When in November 2020 the US formally withdraws from the 202-nation landmark accord, it will be setting aside the climate science that almost every nation in the world now accepts. In doing so, it will be adopting an approach that is at odds with the interests of the Caribbean and every other low-lying region at existential risk from sea-level change and extreme weather.

It will also mean that the US would have ceded the global moral high ground and influence on the issue to China, the European Union, and others that have been working hard to reduce their emissions.

Just as significantly it will demonstrate Washington’s disinterest in the very large numbers of young people globally who are desperate to see concerted action on climate change and is expected to encourage other nations like Brazil and Saudi Arabia to weaken their support for a global response.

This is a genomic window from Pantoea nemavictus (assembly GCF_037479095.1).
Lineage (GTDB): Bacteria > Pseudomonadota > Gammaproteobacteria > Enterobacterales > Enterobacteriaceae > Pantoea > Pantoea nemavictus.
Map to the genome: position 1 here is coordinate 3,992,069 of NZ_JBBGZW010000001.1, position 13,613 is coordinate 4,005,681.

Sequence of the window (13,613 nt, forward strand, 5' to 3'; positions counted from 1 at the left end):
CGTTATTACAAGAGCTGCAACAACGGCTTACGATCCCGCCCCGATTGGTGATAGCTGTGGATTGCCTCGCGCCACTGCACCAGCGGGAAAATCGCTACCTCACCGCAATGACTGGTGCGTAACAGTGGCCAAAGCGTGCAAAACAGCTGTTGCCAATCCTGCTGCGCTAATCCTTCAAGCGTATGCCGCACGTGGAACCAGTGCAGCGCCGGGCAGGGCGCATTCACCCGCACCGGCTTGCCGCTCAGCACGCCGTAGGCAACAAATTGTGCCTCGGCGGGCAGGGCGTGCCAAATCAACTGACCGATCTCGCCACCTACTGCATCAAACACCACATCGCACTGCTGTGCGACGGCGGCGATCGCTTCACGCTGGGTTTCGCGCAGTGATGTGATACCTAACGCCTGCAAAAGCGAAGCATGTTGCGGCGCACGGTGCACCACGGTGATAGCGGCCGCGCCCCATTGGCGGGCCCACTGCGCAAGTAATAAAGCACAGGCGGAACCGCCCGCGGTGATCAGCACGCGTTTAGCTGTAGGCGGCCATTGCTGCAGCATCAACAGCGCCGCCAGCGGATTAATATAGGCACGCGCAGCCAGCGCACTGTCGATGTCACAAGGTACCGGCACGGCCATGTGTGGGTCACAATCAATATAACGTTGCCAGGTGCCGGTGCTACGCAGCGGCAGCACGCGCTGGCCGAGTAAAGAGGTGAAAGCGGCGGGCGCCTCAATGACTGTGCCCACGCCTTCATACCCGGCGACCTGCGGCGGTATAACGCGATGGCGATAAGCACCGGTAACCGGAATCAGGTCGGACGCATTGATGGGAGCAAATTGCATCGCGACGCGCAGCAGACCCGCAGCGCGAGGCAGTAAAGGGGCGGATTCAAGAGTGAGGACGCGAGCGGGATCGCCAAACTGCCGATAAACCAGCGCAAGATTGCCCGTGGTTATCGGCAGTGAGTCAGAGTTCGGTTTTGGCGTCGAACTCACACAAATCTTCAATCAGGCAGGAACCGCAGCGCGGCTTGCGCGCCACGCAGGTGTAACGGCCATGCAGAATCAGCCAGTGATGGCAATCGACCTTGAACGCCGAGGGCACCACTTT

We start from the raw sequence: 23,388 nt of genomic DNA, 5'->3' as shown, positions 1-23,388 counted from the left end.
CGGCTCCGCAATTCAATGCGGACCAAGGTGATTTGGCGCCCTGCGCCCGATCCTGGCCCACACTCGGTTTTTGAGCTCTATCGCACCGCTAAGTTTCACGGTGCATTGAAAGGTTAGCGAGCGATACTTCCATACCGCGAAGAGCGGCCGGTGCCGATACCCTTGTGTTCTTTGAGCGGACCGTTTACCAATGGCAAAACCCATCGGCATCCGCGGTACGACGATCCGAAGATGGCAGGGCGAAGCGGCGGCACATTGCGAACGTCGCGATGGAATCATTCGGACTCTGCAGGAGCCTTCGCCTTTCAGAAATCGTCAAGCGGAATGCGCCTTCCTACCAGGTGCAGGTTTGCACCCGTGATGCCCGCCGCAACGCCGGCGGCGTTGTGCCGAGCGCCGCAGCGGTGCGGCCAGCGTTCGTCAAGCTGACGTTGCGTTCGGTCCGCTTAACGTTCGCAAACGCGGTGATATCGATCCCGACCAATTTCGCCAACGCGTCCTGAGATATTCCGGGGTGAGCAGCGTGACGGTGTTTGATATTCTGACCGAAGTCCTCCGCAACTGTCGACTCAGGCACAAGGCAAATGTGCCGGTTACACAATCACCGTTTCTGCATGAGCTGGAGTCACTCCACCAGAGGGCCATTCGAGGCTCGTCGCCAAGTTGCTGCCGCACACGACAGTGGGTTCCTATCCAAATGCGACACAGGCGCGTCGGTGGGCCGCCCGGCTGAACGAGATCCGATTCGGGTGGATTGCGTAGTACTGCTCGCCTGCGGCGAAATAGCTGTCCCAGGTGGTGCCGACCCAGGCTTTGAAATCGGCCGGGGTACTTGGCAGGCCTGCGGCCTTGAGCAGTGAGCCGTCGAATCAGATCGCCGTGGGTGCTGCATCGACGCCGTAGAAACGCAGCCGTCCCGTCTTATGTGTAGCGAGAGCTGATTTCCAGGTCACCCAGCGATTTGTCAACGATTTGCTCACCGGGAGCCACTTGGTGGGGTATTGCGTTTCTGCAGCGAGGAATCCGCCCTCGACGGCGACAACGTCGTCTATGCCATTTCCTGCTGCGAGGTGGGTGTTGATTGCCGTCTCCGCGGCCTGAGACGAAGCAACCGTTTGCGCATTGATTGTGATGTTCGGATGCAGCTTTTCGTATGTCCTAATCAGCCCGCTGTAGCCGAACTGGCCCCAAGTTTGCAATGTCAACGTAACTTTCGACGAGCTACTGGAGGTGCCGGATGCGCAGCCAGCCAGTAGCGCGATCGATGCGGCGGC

How this will play out when ministers, officials, non-governmental organisations, corporate lobbyists, and protestors from around the world assemble in Santiago de Chile this December for the 25th United Nations-led Climate Change Conference is far from clear.

For the Caribbean, a low or no carbon emitter, these developments are particularly problematic as recent studies indicate that the world is unlikely to meet the figure advocated by small island developing states, or SIDS, which believe that their ability to endure will depend on global warming being kept at no more than 1.5°Celsius above pre-industrial levels.

Although small states have no power to enforce outcomes, the caribbean should feel proud of the actions Jamaica’s prime minister, Andrew Holness, has taken on behalf of Caricom.